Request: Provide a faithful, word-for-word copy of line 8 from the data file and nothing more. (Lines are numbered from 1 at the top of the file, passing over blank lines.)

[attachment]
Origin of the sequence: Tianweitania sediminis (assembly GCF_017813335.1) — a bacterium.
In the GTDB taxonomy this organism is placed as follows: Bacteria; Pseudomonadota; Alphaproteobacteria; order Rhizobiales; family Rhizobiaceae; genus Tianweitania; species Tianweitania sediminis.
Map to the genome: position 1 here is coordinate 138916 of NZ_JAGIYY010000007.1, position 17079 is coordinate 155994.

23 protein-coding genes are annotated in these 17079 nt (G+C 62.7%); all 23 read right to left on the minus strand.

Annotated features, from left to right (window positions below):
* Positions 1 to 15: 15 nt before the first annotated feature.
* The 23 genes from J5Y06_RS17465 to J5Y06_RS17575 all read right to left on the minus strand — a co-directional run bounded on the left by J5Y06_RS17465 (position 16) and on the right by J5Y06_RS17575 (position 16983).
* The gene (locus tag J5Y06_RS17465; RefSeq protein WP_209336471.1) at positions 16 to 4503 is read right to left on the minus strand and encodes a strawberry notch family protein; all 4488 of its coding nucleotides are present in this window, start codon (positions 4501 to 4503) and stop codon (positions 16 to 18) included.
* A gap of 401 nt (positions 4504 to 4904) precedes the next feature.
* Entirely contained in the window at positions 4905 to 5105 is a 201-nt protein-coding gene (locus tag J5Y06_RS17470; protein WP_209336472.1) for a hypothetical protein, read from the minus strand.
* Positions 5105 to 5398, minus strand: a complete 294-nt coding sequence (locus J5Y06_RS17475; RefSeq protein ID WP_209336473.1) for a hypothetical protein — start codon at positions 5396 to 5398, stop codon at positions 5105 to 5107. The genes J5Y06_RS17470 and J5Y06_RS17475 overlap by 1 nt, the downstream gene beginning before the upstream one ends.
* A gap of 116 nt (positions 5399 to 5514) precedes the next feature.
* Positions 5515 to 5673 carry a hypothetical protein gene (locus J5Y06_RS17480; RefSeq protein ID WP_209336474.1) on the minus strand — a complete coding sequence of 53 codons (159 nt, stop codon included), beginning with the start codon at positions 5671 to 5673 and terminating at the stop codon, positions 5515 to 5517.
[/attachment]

* The gene (locus tag J5Y06_RS17465; RefSeq protein WP_209336471.1) at positions 16 to 4503 is read right to left on the minus strand and encodes a strawberry notch family protein; all 4488 of its coding nucleotides are present in this window, start codon (positions 4501 to 4503) and stop codon (positions 16 to 18) included.